The European Commission is looking into Amazon’s operations as part of a new antitrust case.
The retail giant is facing serious scrutiny over the suggestion that it may be guilty of anti-competitive practices in the eBook industry.
The case will focus specifically on Amazon’s contracts with various book publishers.
According to the European Commission, it wants to make sure Amazon doesn’t “make it more difficult for other eBook distributors to compete.”
It’s alleged that clauses in the company’s contracts with publishers “seem to shield Amazon from competition from other eBook distributors.”
These clauses include giving Amazon the “right to be informed” of more favourable terms offered to competitors, and the right to terms and conditions that at least match competitor offers.
“Amazon has developed a successful business that offers consumers a comprehensive service, including for eBooks. Our investigation does not call that into question,” explained Margrethe Vestager, the EU Commissioner that heads up competition policy.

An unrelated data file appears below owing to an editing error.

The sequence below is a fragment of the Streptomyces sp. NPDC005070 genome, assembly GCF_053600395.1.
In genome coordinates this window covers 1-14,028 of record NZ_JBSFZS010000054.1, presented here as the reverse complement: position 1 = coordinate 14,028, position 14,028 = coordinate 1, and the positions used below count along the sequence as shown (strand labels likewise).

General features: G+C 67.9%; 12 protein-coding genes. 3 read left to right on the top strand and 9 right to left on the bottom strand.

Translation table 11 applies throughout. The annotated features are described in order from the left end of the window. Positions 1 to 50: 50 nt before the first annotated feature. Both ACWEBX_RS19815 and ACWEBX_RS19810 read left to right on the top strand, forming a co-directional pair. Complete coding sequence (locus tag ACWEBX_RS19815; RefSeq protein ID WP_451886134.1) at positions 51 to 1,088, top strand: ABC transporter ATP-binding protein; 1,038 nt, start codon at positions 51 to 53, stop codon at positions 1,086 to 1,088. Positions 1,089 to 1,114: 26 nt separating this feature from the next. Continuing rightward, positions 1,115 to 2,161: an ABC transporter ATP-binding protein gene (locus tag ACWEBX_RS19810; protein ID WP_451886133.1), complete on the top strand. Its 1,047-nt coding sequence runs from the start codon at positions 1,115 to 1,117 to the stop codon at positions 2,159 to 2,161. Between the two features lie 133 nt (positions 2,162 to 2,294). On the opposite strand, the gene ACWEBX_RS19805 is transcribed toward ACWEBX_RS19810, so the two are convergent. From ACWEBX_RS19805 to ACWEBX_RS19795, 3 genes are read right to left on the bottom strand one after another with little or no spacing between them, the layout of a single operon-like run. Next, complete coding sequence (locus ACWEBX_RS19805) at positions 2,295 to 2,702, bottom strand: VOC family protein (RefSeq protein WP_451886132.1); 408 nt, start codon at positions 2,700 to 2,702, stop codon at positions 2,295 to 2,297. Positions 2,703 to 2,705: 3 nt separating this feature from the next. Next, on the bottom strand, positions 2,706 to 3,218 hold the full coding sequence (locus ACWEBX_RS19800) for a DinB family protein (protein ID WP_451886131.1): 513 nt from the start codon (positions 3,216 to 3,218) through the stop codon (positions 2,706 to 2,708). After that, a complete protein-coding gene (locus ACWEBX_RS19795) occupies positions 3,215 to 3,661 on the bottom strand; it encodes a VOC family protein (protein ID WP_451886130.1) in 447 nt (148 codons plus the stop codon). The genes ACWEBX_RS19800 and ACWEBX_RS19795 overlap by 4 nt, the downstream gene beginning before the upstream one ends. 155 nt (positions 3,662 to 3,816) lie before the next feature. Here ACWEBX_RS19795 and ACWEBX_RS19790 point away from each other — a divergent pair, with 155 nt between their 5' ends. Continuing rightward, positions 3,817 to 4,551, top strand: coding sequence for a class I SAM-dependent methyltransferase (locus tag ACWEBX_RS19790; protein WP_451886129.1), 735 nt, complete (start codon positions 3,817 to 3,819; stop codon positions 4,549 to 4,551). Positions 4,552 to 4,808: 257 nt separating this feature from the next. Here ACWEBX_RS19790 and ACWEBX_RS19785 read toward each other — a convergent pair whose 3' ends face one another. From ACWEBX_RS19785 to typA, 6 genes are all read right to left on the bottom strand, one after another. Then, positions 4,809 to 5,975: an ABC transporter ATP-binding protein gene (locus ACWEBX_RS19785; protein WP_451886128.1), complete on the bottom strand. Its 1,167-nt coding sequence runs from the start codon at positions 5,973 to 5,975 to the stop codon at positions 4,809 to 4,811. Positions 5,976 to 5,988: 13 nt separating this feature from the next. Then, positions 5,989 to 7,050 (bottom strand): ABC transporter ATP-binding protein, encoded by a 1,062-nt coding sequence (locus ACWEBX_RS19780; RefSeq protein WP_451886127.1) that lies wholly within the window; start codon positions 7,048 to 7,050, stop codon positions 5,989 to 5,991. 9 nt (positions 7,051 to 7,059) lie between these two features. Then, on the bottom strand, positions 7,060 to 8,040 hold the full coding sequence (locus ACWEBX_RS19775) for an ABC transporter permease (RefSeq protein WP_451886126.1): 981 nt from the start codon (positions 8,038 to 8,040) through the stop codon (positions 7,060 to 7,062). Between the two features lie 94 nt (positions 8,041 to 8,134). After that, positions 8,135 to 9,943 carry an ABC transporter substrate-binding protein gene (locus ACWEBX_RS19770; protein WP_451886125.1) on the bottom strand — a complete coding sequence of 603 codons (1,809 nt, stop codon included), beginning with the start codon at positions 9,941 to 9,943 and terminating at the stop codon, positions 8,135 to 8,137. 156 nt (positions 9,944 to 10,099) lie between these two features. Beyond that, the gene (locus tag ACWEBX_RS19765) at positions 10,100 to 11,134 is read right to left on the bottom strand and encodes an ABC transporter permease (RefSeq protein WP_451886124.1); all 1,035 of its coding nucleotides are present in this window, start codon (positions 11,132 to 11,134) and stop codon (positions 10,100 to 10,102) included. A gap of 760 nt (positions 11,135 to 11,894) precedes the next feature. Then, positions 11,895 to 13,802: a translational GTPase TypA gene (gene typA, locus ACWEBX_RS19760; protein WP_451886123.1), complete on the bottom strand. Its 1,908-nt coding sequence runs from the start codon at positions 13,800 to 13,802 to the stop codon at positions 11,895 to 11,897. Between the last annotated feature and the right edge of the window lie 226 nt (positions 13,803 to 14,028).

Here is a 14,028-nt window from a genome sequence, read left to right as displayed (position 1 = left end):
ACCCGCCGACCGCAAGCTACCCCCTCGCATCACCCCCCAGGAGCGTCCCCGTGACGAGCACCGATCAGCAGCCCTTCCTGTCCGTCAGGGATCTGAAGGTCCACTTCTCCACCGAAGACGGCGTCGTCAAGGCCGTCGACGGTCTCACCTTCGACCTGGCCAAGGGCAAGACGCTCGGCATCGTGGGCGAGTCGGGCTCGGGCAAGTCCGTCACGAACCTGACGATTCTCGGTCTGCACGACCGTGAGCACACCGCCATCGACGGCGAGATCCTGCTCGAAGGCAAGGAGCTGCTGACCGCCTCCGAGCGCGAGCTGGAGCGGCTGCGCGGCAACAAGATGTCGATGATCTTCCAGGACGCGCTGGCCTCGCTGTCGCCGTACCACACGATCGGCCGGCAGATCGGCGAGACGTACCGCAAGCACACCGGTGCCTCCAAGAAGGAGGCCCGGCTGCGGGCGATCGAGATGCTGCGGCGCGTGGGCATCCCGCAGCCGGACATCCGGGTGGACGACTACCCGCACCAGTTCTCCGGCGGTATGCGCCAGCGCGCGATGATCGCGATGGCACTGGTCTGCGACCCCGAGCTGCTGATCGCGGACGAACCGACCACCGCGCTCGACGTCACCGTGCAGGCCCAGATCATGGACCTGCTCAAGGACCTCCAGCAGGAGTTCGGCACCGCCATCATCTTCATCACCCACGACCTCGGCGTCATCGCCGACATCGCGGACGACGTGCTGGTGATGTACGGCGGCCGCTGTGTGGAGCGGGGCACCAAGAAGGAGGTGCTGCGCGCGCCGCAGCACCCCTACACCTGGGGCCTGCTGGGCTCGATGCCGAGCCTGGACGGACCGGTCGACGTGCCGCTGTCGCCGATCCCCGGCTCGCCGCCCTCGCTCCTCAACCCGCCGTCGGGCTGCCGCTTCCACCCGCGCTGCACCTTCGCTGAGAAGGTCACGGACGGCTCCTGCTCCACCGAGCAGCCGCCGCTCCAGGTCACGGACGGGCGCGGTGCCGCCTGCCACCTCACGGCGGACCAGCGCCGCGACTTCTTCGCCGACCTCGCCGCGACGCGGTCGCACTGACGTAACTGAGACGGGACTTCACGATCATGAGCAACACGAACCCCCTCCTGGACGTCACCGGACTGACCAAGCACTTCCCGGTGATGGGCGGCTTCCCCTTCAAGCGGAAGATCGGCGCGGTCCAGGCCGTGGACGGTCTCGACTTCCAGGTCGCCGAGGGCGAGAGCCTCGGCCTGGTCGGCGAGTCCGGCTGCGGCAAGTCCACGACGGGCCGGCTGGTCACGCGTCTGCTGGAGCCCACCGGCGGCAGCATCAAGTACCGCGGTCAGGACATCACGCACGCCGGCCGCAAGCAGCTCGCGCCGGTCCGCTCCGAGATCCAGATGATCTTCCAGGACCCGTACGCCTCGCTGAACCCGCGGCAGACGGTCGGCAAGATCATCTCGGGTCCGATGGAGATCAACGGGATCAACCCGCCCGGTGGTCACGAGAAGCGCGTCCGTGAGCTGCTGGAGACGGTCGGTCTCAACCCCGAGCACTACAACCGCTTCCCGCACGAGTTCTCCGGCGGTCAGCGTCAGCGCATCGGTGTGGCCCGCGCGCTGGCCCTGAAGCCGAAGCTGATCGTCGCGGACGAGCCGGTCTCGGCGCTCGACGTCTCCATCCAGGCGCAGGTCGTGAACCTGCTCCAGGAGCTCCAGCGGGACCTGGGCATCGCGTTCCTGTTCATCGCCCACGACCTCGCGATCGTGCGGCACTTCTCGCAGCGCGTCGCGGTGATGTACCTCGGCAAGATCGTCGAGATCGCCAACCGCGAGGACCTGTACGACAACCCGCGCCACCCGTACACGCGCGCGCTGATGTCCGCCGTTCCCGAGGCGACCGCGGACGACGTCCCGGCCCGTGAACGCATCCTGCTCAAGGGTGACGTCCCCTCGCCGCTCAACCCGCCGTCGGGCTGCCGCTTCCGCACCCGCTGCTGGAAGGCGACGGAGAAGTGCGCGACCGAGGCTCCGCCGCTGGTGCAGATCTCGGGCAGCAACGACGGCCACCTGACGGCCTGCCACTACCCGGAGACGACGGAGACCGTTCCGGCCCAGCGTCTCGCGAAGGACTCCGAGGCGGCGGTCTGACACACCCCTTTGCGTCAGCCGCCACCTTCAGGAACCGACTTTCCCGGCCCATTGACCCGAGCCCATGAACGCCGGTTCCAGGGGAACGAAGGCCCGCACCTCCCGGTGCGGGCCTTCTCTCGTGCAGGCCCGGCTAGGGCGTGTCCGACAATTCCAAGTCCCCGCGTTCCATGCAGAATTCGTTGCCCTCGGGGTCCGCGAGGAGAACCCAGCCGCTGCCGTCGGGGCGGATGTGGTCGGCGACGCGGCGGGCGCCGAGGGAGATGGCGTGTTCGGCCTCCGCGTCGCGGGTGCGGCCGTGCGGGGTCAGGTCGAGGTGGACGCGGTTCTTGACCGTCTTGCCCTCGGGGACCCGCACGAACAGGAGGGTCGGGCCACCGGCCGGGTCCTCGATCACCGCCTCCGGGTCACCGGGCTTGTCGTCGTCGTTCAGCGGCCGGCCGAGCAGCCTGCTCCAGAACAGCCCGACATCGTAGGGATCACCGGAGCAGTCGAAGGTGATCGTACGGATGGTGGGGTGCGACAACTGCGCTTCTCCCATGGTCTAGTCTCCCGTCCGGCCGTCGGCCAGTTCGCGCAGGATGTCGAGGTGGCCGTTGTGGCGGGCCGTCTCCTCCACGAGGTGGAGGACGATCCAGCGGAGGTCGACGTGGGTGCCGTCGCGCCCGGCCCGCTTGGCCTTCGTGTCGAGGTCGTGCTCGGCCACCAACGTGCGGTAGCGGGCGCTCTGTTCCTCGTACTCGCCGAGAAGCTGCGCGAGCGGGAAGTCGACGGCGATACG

She continued: “However, it is my duty to make sure that Amazon’s arrangements with publishers are not harmful to consumers, by preventing other eBook distributors from innovating and competing effectively with Amazon. Our investigation will show if such concerns are justified.”
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This is the second time the European Commission has delved into the eBooks industry.
Back in December 2011, the Commission began scrutinising Apple and its relationship with five international publishing houses to limit competition.
The companies all agreed to a number of new commitments to address the Commission’s concerns in 2012 and 2013 as a result.
There’s currently no legal deadline for the anti-competition case, so we could be waiting a while for the results of this latest investigation.